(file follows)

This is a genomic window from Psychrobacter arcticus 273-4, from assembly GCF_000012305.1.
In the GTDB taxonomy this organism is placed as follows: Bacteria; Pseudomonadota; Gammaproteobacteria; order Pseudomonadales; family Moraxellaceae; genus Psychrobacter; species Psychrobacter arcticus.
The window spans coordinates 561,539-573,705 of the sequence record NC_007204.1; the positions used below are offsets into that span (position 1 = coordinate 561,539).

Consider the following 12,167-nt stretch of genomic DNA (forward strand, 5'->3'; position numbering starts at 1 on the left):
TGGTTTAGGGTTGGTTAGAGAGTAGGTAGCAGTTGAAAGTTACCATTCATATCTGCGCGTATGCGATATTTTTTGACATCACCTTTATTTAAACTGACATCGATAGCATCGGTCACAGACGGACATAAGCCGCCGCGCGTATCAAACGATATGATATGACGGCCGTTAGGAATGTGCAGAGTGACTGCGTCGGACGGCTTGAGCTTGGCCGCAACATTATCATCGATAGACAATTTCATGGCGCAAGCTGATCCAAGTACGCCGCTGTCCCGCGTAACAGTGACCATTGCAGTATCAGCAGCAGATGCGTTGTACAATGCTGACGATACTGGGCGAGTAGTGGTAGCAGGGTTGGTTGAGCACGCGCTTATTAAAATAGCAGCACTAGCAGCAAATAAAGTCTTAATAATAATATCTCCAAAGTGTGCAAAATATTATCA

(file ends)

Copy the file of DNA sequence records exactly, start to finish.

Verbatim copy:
This is a genomic window from Psychrobacter arcticus 273-4, from assembly GCF_000012305.1.
In the GTDB taxonomy this organism is placed as follows: Bacteria; Pseudomonadota; Gammaproteobacteria; order Pseudomonadales; family Moraxellaceae; genus Psychrobacter; species Psychrobacter arcticus.
The window spans coordinates 561,539-573,705 of the sequence record NC_007204.1; the positions used below are offsets into that span (position 1 = coordinate 561,539).

Consider the following 12,167-nt stretch of genomic DNA (forward strand, 5'->3'; position numbering starts at 1 on the left):
TGGTTTAGGGTTGGTTAGAGAGTAGGTAGCAGTTGAAAGTTACCATTCATATCTGCGCGTATGCGATATTTTTTGACATCACCTTTATTTAAACTGACATCGATAGCATCGGTCACAGACGGACATAAGCCGCCGCGCGTATCAAACGATATGATATGACGGCCGTTAGGAATGTGCAGAGTGACTGCGTCGGACGGCTTGAGCTTGGCCGCAACATTATCATCGATAGACAATTTCATGGCGCAAGCTGATCCAAGTACGCCGCTGTCCCGCGTAACAGTGACCATTGCAGTATCAGCAGCAGATGCGTTGTACAATGCTGACGATACTGGGCGAGTAGTGGTAGCAGGGTTGGTTGAGCACGCGCTTATTAAAATAGCAGCACTAGCAGCAAATAAAGTCTTAATAATAATATCTCCAAAGTGTGCAAAATATTATCA